|Eastern Tent Caterpillar - Malacosoma americanum|
Family Lasiocampidae (Tent Caterpillar and Lappet Moths)
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The nocturnal adult moths are rarely seen.
The eastern tent caterpillar constructs unsightly silken "tents" in trees, and can defoliate a tree in a matter of a few short weeks in summer. However, damage to the tree is rarely permanent or fatal.
The Eastern tent caterpillar is the larval form of the moth species Malacosoma americanum. These insect pests spin silken communal nests (tents) in the branches of trees. The adult moths lay eggs almost exclusively on trees in the plant family Rosaceae, particularly cherries (Prunus) and apple (Malus). The caterpillars are hairy with areas of blue, white, black and orange. The blue and white colors are structural colors created by the selective filtering of light by microtubules that arise on the cuticle, much as the hair of Polar Bears (Ursus maritimus) present the color white even though they themselves are translucent.
Cherry is often infested with tent caterpillars in springtime.
These pests can strip a tree of foliage in a matter of days.
This tent was found on wild plum, Prunus americana.
It contained about 100 caterpillars and 1 lb. frass pellets.
Newly hatched caterpillars construct a silk tent soon after emerging. They live in, on, and around the tent for the whole of their larval life, expanding the tent each day to accommodate their increasing size. Under field conditions, the caterpillars feed three times each day: just before dawn, at mid-afternoon, and in the evening after sunset. During each bout of feeding the caterpillars emerge from the tent, add silk to the structure, move to distant feeding sites en masse, feed, then return immediately to the tent where they rest until the next activity period. The exception to this pattern occurs in the last instar when the caterpillars feed only at night. The caterpillars lay down pheromone trails to guide their movements between the tent and feeding sites.
The caterpillars undergo six instars. When fully grown, they disperse and construct cocoons in protected places. The strictly nocturnal adult moths emerge about two weeks later. Mating and egg laying very shortly after emergence, and the females die rapidly thereafter.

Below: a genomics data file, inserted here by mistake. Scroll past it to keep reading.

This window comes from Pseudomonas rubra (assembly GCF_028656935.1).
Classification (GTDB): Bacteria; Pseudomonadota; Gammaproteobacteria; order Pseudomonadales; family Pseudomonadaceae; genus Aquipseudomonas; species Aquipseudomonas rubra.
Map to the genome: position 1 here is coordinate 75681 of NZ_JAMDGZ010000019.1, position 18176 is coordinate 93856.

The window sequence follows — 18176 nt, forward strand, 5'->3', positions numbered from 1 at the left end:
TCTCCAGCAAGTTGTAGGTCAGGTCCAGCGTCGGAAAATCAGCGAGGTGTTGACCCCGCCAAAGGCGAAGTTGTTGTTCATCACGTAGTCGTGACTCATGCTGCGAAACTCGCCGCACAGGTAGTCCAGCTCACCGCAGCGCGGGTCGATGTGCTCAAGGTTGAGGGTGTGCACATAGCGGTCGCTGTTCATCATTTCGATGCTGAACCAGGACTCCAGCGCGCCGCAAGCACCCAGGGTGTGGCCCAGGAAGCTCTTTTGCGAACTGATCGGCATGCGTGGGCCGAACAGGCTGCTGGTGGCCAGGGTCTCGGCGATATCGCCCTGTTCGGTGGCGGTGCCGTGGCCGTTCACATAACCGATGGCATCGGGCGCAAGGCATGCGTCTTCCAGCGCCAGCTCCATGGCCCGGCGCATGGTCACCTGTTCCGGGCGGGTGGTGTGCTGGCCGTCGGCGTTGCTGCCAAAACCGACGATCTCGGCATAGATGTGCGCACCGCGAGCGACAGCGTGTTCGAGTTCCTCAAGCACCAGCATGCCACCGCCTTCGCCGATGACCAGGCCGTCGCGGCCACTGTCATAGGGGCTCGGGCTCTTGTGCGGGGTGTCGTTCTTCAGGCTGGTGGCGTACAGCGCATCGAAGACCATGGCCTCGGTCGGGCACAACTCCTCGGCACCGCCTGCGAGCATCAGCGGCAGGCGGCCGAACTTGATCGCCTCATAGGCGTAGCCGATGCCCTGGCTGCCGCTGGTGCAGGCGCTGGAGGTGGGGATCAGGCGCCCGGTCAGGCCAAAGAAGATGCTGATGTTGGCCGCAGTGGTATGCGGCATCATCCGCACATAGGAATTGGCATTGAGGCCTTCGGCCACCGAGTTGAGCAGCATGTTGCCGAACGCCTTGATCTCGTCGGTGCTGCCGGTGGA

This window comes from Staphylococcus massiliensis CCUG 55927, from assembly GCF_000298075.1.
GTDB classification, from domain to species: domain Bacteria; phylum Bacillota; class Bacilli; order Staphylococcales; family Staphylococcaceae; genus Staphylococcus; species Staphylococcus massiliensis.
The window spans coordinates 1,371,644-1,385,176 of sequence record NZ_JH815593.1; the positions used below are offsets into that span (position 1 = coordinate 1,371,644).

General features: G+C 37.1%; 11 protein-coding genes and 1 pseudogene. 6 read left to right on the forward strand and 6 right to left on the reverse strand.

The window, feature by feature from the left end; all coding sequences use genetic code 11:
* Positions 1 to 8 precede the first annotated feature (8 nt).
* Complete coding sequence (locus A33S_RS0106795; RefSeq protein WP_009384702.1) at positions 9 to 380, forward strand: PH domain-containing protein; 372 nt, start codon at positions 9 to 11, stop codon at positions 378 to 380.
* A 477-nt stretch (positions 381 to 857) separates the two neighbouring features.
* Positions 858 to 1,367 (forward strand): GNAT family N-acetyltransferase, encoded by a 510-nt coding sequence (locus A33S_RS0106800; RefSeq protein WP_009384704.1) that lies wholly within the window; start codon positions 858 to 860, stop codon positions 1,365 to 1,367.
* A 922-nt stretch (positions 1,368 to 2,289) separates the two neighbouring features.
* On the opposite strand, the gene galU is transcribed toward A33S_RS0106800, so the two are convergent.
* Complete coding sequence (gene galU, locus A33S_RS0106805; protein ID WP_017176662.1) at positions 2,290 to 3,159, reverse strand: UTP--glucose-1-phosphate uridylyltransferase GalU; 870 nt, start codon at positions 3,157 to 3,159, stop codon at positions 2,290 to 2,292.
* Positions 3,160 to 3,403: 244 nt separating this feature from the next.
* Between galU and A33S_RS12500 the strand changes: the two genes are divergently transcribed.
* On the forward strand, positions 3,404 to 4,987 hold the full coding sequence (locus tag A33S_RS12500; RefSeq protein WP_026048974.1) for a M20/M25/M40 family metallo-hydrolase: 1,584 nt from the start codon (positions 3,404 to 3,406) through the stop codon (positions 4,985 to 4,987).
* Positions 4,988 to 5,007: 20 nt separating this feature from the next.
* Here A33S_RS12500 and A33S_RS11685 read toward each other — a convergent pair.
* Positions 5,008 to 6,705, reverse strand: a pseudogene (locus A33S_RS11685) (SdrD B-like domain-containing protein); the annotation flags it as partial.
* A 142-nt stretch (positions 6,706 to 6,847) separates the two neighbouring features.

The tent of the eastern tent caterpillar is among the largest built by any tent caterpillar. The tents are constructed in the crotch of the host tree and are usually oriented so that the broadest face of the structure faces the morning sun. Silk is added directly to the surface of the tent as the caterpillars walk back and forth over the structure. The silk is laid down under slight tension and it eventually contracts, causing the newly spun layer of silk to separate from the previously spun layer. The tent thus consists of discrete layers separated by gaps within which the caterpillars rest. The tent has openings that allow the caterpillars to enter and exit.
Light has a great effect on the caterpillars while they are spinning and they always spin the majority of their silk on the most illuminated face of the tent. Indeed, if under experimental conditions the dominant light source is directed at the tent from below, the caterpillars will build their tent upside down. Caterpillars continue to expand their tent until they enter the last phase of their larval life. The sixth-instar caterpillar conserves its silk for cocoon construction and adds nothing to the tent. The tents are multifunctional. They facilitate basking, offer some protection from enemies, provide for secure purchase, and act as a staging site from which the caterpillars launch en masse forays to distant feeding sites. The elevated humidity inside the tent may facilitate molting.
The eastern tent caterpillar is of some importance as a plant pest since it may defoliate ornamental trees. Defoliated trees, however, rarely suffer significant damage and typically refoliate within several weeks. -- Adapted From Wikipedia
Moths and their larvae (caterpillars) are major agricultural pests worldwide. The caterpillar of the gypsy moth (Lymantria dispar) causes severe damage to forests in the northeast United States, where it is an invasive species. In tropical and subtropical climates, the diamondback moth (Plutella xylostella) is perhaps the most serious pest of brassicaceous crops.
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